Viggo Mortensen isn’t the first person that comes to mind to play the character of Captain Fantastic until you realize that Captain Fantastic isn’t a Marvel Comics super hero. In fact, the somber, brooding Danish actor is every bit the perfect part for Ben, the patriarch of a brood of six siblings being raised in the Pacific Northwest wilderness. (Much of the movie was filmed in the State of Washington.)
The three boys and three girls, ranging in ages from about five to eighteen, are all adept at, among other things, hunting, rock climbing, spear fishing, languages, literature, science, history, and above all, fending for themselves. Although the plot is somewhat predictable, the acting is outstanding, especially that of the youngsters. I am always amazed that a six-year-old cannot only memorize many lines of a film script but also have such remarkable camera presence.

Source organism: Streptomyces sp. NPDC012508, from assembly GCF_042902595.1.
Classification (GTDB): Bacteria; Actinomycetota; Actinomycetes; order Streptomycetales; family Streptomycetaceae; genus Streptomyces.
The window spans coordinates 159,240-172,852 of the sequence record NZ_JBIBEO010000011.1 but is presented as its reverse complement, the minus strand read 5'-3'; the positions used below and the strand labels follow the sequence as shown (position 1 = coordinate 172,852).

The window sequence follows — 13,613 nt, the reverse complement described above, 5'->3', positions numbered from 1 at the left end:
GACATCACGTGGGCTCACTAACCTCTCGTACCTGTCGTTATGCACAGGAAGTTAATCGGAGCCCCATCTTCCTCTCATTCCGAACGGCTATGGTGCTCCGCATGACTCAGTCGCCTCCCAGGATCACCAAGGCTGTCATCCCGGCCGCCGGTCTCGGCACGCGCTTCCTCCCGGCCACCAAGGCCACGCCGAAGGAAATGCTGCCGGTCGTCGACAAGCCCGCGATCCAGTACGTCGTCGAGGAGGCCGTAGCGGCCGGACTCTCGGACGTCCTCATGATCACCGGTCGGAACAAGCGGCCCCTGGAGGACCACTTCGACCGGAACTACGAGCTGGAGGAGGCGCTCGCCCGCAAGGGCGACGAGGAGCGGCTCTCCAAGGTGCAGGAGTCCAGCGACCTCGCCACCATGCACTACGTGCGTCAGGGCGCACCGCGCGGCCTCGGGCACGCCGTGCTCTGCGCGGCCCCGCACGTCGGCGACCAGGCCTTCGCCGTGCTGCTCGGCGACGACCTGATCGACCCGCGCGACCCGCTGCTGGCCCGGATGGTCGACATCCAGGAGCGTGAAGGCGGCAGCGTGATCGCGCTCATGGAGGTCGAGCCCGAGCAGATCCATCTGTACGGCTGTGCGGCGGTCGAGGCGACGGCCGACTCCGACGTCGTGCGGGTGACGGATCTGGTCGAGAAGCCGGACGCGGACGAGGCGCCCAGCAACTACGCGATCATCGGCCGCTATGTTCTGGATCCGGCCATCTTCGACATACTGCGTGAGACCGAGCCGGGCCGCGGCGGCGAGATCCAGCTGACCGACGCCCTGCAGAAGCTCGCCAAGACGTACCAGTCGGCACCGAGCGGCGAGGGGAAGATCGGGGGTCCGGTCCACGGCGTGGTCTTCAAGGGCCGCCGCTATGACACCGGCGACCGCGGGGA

Truth be known, I can’t remember a film that starred a child actor/actress that wasn’t entertaining. Perhaps it is the sheer innocence of children that is reflected on the screen as a certain purity that fades with age, a freshness that one’s inner self connects with, sort of like the first time you made a snow angel or rode on a merry-go-round.
Some critics have called Captain Fantastic a comedy. Some have called it a drama. For my part, it is a dramedy. I laughed. I cried. I felt angst. I felt fear. The movie engaged all of my emotions, and when a movie can do that, I give it a thumbs up. And thought-provoking as it is, above all it is entertaining.
If you can still find it in a theater, do see Captain Fantastic. If is already gone, keep an eye out for it on DVD, Netflix, Amazon or in a secondary theater, and see it. You will not be disappointed.